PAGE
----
By Judy Reed
Two Cedar Springs High School teachers gave it all they had and then some when they competed in the grueling Tough Mudder event held at Michigan International Speedway June 28 and 29.
Josh Cooper and Brian Busen competed on separate days in the 12-mile obstacle course designed by British Special Forces to test all around strength, stamina, mental grit, and camaraderie.
“The last couple of miles were tough,” noted Cooper. “Afterward I looked like a bruised mess.”
Cooper said that he tries to do one or two events a year to stay in shape. Last year he did the Grand Rapids Triathlon, and he and Busen did the Warrior Dash in Millenium Park, which is a shortened version (a 3.1 mile course) of the Tough Mudder event. He had fun, and so decided to step it up this year to try the bigger event. He signed up to run on Saturday as part of a four-person team with some friends from college, and Busen signed up to run on Sunday.
To train, Cooper began running in March and working out at the gym. He felt good about his training, but when he got to the course, it was not what he expected. “It had rained excessively leading up to the event. The whole course was covered in mud, it was just a mess. I had been running on the trail, on asphalt. And sure, it’s called Tough Mudder, but there’s supposed to be mud on the obstacles, not on the course,” he said with a laugh.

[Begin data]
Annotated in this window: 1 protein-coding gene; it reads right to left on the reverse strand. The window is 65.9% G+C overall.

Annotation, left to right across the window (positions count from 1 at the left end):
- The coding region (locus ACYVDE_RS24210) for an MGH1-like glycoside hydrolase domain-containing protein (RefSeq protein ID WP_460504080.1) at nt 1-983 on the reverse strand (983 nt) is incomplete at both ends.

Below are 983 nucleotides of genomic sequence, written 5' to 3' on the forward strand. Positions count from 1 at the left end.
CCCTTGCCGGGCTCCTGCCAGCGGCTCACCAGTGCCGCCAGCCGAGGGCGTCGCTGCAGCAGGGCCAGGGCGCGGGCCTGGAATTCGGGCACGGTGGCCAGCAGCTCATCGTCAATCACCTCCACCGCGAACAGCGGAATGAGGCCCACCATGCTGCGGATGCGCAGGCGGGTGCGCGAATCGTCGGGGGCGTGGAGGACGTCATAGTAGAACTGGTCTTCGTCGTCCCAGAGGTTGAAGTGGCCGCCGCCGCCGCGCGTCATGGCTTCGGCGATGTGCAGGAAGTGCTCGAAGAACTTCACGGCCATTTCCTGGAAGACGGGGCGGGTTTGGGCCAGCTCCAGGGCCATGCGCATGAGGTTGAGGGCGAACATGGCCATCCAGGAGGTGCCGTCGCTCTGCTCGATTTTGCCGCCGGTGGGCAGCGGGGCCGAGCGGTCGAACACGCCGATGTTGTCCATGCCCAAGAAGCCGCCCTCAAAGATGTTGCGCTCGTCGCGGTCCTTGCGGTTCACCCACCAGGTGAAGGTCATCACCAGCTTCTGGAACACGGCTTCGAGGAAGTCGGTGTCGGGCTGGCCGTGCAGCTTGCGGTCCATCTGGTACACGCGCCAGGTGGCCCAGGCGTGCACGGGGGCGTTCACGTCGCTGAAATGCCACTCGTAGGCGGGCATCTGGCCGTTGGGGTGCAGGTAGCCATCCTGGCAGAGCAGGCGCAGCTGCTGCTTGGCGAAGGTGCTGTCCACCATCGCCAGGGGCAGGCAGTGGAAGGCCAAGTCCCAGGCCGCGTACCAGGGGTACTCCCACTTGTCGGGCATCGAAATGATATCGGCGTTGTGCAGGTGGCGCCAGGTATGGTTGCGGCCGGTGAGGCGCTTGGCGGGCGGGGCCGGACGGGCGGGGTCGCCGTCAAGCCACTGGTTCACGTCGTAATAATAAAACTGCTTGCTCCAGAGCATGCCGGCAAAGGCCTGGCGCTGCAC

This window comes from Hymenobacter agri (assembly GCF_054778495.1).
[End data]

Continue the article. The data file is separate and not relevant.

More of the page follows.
There were 20 obstacles scattered throughout the 12-mile course. Cooper said the obstacles were fun, though some, like the electric shock, were definitely challenging. On the electric eel, there were wires hanging down that would shock the participant as they crawled through the mud. In some of the tubes they crawled through, they were filled with water and there wasn’t a lot of room to breathe. On the Walk the Plank, they climbed a 15-foot tower and jumped in a mud pit. “They were all a lot fun,” he said.
Many of the participants at this year’s Michigan Tough Mudder event came down sick with the NoroVirus, but Cooper wasn’t one of them.
The Tough Mudder events are held all over the world, and they have raised over $5 million for the Wounded Warrior Project. Last year, 460,000 people participated in 35 events. This year there are 53 events scheduled.
Cooper said that he would certainly do it again, and recommends that if anyone is going to do it, that they get a team to sign up together and train together. “I had a blast. Barring injury, I’ll do it multiple times. It’s quite the adrenaline rush and a lot of fun.”
For more info on the event, visit www.toughmudder.com.